Mentoring. Giving access to your course shell to a new colleague teaching a course for the first time is a great way of mentoring. He or she will be able to see how you explain concepts, what activities you do in class, how much homework you assign, and the pace of the course. While a syllabus is helpful, a course shell is like sitting in on a class whenever a new teacher needs some guidance.
Grades. Students can see their grades if you put their scores in the LMS gradebook. Most systems can do some complex grading maneuvers, such as figuring out weighted grades or dropping the lowest grade in a category. You can also generate paper grade reports with a few clicks to hand out to students.
Freedom in the Classroom. With the course shell to fall back on, I can use more collaborative learning and inquiry-based learning in class. Originally, I worried that students would no longer come to class with so many resources online. But as I started to change my classroom practice so that the students could be more active, their attendance actually improved. I’ve found that the presence of a well-developed course shell has freed me from the pressure of covering all the content in class. If I can go through only three of five examples, for example, students can find the solutions and video explanations for the missing problems in the course shell.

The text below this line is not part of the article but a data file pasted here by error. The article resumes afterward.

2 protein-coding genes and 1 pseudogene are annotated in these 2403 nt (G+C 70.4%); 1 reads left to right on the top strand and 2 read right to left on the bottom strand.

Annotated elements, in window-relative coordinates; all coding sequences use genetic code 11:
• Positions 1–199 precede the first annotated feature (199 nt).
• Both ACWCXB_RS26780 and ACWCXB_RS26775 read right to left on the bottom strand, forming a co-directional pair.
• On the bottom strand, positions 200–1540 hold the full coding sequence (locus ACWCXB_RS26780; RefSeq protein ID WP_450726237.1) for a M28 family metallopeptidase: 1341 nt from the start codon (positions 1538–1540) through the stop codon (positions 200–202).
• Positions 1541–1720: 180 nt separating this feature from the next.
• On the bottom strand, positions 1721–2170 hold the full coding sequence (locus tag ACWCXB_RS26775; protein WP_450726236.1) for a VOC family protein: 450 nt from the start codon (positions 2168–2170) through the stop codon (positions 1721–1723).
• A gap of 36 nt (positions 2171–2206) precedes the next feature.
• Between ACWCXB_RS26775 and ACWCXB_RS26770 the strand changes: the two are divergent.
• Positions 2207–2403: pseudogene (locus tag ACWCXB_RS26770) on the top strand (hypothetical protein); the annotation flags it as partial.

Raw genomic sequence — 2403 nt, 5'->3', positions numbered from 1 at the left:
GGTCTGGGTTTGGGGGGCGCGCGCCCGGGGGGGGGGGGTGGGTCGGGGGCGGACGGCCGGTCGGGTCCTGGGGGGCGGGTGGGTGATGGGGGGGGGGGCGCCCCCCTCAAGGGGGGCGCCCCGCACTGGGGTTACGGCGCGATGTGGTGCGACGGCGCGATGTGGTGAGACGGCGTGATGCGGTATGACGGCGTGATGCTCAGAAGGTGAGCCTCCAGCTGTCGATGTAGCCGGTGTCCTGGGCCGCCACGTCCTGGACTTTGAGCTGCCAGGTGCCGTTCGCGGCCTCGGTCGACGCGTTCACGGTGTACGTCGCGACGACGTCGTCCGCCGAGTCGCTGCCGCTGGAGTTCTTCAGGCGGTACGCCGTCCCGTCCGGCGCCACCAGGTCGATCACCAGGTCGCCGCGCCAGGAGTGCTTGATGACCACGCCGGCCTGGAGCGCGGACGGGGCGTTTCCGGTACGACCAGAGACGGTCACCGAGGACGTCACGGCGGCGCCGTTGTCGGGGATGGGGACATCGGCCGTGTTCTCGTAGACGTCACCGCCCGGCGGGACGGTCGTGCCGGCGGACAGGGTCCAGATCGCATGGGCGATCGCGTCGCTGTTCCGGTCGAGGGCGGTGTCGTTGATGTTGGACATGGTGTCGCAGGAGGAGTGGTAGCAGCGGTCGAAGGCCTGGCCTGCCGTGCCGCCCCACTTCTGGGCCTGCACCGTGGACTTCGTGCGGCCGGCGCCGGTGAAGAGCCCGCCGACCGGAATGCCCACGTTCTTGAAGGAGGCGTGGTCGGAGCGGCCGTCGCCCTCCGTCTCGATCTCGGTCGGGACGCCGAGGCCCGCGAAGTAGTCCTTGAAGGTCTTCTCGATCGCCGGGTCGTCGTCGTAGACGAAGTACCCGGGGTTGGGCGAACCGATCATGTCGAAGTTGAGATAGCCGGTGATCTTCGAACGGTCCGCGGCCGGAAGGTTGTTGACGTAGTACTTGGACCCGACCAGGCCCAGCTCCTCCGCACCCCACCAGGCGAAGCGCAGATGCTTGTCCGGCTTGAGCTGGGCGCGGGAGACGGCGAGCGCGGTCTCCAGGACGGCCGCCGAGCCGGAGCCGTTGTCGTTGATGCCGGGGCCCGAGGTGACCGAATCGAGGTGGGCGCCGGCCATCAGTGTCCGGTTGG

Online Q&A. Once students get used to using the LMS as a place to get help, you can transition them to asking questions about homework and answering each others’ questions online.
Alternative Formats. Finally, unless you’re retiring in the next year or two, there will come a day when you’re asked to teach the course in an alternative format: weekend, evening, hybrid, or online. If you’ve already developed a robust course shell, you’ll have done most of the work to easily transition the course into any format that requires students to learn material on their own time. The course shell I use for calculus is the same one I use for my online calculus classes. The students in both classes get access to the same lessons, do the same homework, and take the same tests (online students have to be in a proctored testing environment).
Prep Work. I’m not going to lie. Setting up a course shell is a lot of work the first time (much akin to doing a course prep for the first time), but after that, it’s like a comforting binder of lecture notes: a collection of activities and examples to consult and a resource to keep improving semester after semester. The course shell also becomes a catch-all for tidbits related to your class: the newspaper article that would be a good example for a particular section (link to it), the YouTube video a colleague sent that would provide three minutes of comic relief (embed it), or the birthplace of a famous mathematician you saw on a family vacation (upload the photo).
In my next column, I’ll talk about how to build a course shell and how to find resources for it. This gives you approximately two months to learn to use your campus LMS. I hope you’re now motivated enough to tackle setting up this valuable tool!
This column appeared in the April / May 2011 issue of MAA FOCUS.
Maria H. Andersen is a Learning Futurist for The LIFT Institute and a Math Professor at Muskegon Community College. She is also president of Edge of Learning LLC (formerly Andersen Algebra Consulting LLC), an educational consulting business. Follow her on Twitter @busynessgirl or visit her official website.